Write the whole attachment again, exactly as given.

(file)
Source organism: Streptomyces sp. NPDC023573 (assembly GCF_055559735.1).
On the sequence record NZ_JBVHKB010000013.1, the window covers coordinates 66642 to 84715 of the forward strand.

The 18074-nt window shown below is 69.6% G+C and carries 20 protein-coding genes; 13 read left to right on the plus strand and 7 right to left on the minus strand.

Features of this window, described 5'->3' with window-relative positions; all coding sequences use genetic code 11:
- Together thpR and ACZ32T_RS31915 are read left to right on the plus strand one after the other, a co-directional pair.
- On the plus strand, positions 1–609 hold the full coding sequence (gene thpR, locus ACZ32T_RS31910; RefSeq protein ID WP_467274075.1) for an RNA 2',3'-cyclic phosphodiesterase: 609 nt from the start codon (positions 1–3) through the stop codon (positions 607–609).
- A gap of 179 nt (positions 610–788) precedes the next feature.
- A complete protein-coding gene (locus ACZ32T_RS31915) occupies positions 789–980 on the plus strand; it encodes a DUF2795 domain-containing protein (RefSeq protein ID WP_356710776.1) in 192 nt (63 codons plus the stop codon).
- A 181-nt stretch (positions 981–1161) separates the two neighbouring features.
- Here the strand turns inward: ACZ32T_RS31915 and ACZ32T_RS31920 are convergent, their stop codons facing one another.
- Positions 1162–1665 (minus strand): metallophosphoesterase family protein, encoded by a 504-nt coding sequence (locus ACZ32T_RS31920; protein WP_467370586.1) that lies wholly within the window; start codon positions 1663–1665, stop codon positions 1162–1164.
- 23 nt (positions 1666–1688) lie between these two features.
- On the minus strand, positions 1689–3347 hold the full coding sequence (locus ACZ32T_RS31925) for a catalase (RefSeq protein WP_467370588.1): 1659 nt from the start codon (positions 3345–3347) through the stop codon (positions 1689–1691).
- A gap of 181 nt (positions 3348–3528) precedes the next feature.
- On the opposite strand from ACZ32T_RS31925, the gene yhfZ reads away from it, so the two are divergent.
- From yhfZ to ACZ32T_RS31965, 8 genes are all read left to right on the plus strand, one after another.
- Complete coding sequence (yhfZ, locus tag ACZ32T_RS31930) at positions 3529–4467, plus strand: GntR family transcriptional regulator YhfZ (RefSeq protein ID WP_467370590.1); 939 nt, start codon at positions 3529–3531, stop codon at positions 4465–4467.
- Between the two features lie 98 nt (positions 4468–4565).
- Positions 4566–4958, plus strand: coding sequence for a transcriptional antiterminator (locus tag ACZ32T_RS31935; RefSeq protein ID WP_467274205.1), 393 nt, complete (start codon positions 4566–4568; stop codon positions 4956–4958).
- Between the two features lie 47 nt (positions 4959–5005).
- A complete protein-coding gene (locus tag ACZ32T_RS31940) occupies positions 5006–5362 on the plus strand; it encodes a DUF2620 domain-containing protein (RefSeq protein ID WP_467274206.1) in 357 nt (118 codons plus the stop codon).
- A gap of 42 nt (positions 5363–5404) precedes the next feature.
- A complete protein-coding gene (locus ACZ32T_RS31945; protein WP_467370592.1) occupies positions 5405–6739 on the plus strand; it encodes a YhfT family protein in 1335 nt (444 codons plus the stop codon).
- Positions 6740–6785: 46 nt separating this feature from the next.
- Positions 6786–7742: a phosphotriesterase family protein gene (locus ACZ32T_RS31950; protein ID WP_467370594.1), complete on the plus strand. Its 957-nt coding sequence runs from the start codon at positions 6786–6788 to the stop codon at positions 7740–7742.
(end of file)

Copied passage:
Source organism: Streptomyces sp. NPDC023573 (assembly GCF_055559735.1).
On the sequence record NZ_JBVHKB010000013.1, the window covers coordinates 66642 to 84715 of the forward strand.

The 18074-nt window shown below is 69.6% G+C and carries 20 protein-coding genes; 13 read left to right on the plus strand and 7 right to left on the minus strand.

Features of this window, described 5'->3' with window-relative positions; all coding sequences use genetic code 11:
- Together thpR and ACZ32T_RS31915 are read left to right on the plus strand one after the other, a co-directional pair.
- On the plus strand, positions 1–609 hold the full coding sequence (gene thpR, locus ACZ32T_RS31910; RefSeq protein ID WP_467274075.1) for an RNA 2',3'-cyclic phosphodiesterase: 609 nt from the start codon (positions 1–3) through the stop codon (positions 607–609).
- A gap of 179 nt (positions 610–788) precedes the next feature.
- A complete protein-coding gene (locus ACZ32T_RS31915) occupies positions 789–980 on the plus strand; it encodes a DUF2795 domain-containing protein (RefSeq protein ID WP_356710776.1) in 192 nt (63 codons plus the stop codon).
- A 181-nt stretch (positions 981–1161) separates the two neighbouring features.
- Here the strand turns inward: ACZ32T_RS31915 and ACZ32T_RS31920 are convergent, their stop codons facing one another.
- Positions 1162–1665 (minus strand): metallophosphoesterase family protein, encoded by a 504-nt coding sequence (locus ACZ32T_RS31920; protein WP_467370586.1) that lies wholly within the window; start codon positions 1663–1665, stop codon positions 1162–1164.
- 23 nt (positions 1666–1688) lie between these two features.
- On the minus strand, positions 1689–3347 hold the full coding sequence (locus ACZ32T_RS31925) for a catalase (RefSeq protein WP_467370588.1): 1659 nt from the start codon (positions 3345–3347) through the stop codon (positions 1689–1691).
- A gap of 181 nt (positions 3348–3528) precedes the next feature.
- On the opposite strand from ACZ32T_RS31925, the gene yhfZ reads away from it, so the two are divergent.
- From yhfZ to ACZ32T_RS31965, 8 genes are all read left to right on the plus strand, one after another.
- Complete coding sequence (yhfZ, locus tag ACZ32T_RS31930) at positions 3529–4467, plus strand: GntR family transcriptional regulator YhfZ (RefSeq protein ID WP_467370590.1); 939 nt, start codon at positions 3529–3531, stop codon at positions 4465–4467.
- Between the two features lie 98 nt (positions 4468–4565).
- Positions 4566–4958, plus strand: coding sequence for a transcriptional antiterminator (locus tag ACZ32T_RS31935; RefSeq protein ID WP_467274205.1), 393 nt, complete (start codon positions 4566–4568; stop codon positions 4956–4958).
- Between the two features lie 47 nt (positions 4959–5005).
- A complete protein-coding gene (locus tag ACZ32T_RS31940) occupies positions 5006–5362 on the plus strand; it encodes a DUF2620 domain-containing protein (RefSeq protein ID WP_467274206.1) in 357 nt (118 codons plus the stop codon).
- A gap of 42 nt (positions 5363–5404) precedes the next feature.
- A complete protein-coding gene (locus ACZ32T_RS31945; protein WP_467370592.1) occupies positions 5405–6739 on the plus strand; it encodes a YhfT family protein in 1335 nt (444 codons plus the stop codon).
- Positions 6740–6785: 46 nt separating this feature from the next.
- Positions 6786–7742: a phosphotriesterase family protein gene (locus ACZ32T_RS31950; protein ID WP_467370594.1), complete on the plus strand. Its 957-nt coding sequence runs from the start codon at positions 6786–6788 to the stop codon at positions 7740–7742.